Most Y2K framebuilders couldn’t work without a cad program. Or design a frame without a misfitter. Many couldn’t produce a frame without a dedicated fixture, or measure “straight” without a two ton granite table. There’s a whole subculture that goes online and asks OTHER framebuilders how to add braze-ons, what tubes to use, and what brazing rod to buy. These guys aren’t building something as much as they’re assembling material based on a set of instructions. And who among them still makes his own forks?! Things have changed, alright.

Well of course it isn’t. I also don’t expect Sachs to get fat and wear a muumuu, but he does fashion himself as a celeb. One trained in the craft and not playing to some scripted reality show.

Ignore the best lug or ironic facial hair awards and find a builder near you. The best ones I know don’t seek the limelight. They just make bikes, like this one by Bill Davidson and Mark V…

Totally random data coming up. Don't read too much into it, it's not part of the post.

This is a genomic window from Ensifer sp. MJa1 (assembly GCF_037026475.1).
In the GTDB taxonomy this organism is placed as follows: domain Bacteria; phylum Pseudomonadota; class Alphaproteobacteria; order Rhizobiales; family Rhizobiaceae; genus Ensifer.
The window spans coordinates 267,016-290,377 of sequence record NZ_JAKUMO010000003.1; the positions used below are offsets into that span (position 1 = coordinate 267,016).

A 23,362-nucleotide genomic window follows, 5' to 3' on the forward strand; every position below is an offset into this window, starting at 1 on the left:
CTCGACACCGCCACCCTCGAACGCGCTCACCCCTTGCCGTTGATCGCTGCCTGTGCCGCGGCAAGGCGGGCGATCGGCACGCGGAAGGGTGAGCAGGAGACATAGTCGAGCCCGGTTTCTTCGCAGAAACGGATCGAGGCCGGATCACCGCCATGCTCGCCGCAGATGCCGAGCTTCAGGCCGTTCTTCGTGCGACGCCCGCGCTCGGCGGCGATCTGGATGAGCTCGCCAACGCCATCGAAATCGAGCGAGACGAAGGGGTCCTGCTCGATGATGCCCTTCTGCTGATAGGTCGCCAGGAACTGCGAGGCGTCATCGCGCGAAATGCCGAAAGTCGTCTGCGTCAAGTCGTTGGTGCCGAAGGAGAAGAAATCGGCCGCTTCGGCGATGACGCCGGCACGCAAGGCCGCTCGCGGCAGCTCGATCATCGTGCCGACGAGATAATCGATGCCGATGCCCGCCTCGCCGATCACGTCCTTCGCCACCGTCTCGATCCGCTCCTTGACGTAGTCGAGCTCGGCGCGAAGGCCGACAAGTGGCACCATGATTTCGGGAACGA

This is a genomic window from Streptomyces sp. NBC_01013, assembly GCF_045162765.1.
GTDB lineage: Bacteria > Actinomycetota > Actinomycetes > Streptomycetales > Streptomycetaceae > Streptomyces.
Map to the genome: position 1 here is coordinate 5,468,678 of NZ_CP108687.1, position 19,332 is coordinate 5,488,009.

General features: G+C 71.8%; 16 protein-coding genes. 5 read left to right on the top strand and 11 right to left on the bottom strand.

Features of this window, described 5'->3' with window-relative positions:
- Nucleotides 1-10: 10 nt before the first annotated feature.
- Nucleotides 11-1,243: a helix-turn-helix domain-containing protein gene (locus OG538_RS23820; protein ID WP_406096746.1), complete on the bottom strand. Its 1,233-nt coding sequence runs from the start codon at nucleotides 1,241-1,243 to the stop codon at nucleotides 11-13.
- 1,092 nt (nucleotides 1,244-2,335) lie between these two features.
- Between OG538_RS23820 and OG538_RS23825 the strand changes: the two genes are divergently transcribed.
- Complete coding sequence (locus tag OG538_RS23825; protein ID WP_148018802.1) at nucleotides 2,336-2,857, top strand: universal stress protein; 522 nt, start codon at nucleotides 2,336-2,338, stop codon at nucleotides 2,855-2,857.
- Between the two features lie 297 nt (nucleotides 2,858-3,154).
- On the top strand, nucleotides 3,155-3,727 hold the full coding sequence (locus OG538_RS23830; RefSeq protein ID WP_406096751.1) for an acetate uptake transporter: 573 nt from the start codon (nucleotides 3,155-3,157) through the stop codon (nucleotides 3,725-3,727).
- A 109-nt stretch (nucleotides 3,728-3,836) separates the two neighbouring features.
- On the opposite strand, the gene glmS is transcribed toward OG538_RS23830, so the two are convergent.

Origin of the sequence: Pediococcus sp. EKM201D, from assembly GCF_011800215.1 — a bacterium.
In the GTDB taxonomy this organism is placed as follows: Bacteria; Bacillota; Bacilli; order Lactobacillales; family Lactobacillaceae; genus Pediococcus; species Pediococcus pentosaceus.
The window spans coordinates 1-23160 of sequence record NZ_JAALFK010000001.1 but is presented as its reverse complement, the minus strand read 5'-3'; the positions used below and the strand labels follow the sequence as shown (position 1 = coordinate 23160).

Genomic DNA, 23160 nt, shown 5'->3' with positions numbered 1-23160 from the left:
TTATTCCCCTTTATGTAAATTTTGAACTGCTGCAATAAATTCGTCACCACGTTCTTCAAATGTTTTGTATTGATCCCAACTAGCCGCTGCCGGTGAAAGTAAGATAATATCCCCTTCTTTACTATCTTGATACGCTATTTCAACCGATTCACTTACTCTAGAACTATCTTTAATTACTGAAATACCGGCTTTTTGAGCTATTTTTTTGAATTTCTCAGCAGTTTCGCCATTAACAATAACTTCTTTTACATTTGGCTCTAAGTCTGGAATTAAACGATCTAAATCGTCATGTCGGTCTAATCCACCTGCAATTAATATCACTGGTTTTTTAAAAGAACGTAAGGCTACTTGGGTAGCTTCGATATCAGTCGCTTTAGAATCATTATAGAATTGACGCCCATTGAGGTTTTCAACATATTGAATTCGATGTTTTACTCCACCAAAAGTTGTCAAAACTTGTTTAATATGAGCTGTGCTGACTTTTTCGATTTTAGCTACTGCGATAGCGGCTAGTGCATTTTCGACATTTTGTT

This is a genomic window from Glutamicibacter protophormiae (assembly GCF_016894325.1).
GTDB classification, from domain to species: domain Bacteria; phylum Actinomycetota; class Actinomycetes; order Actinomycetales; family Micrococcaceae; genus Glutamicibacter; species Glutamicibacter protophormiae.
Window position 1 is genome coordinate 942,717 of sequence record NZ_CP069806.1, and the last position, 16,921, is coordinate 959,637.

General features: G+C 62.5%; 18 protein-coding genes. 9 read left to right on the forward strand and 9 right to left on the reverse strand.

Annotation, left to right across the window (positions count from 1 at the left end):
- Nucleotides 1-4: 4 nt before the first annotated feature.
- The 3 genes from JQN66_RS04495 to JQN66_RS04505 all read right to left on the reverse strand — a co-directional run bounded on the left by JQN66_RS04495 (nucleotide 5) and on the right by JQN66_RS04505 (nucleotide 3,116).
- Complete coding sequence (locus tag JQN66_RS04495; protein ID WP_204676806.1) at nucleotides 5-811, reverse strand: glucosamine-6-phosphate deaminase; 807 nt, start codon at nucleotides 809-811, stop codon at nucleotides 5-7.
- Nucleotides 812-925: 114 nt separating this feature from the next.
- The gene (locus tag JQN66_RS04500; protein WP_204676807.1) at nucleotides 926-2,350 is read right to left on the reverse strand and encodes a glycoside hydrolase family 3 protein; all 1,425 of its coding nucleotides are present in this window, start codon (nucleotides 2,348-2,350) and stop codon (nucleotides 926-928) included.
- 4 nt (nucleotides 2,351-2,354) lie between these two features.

D-Plus in the Gulley

D-Plus outfitted for gravel with those Sammy Slicks

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Light & Motion Solite 100

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by Mark V on Mar 20, 2014 at 3:48 AM

I’ve got this thing going on where Start out the work week sick, stumble through a couple days dead on my feet, become a whirling dervish of productivity for the next two days and then fall sick again for my days off. An old roommate flew in to town to get away from the Deep South for a bit and do some hiking. I had to opt out, but I gave him one of my Light & Motion lights, the Solite 100. It’s a little multi-purpose, USB-rechargeable light that can be hand held, stood on end with an articulating light head, or worn on a strap about a helmet or bare head. You can get a bike-mount for it, but there are other L&M lights that do that better. It’s not super bright compared to my L&M bike lights, but it does provide more than enough light to set up camp on a dark, cold, rainy night out on the Olympic peninsula. And with a 20hr burn time on low, you have enough time to get things done without worrying that it’ll cut out on you. But I still couldn’t be motivated to leave the warmth of my apartment.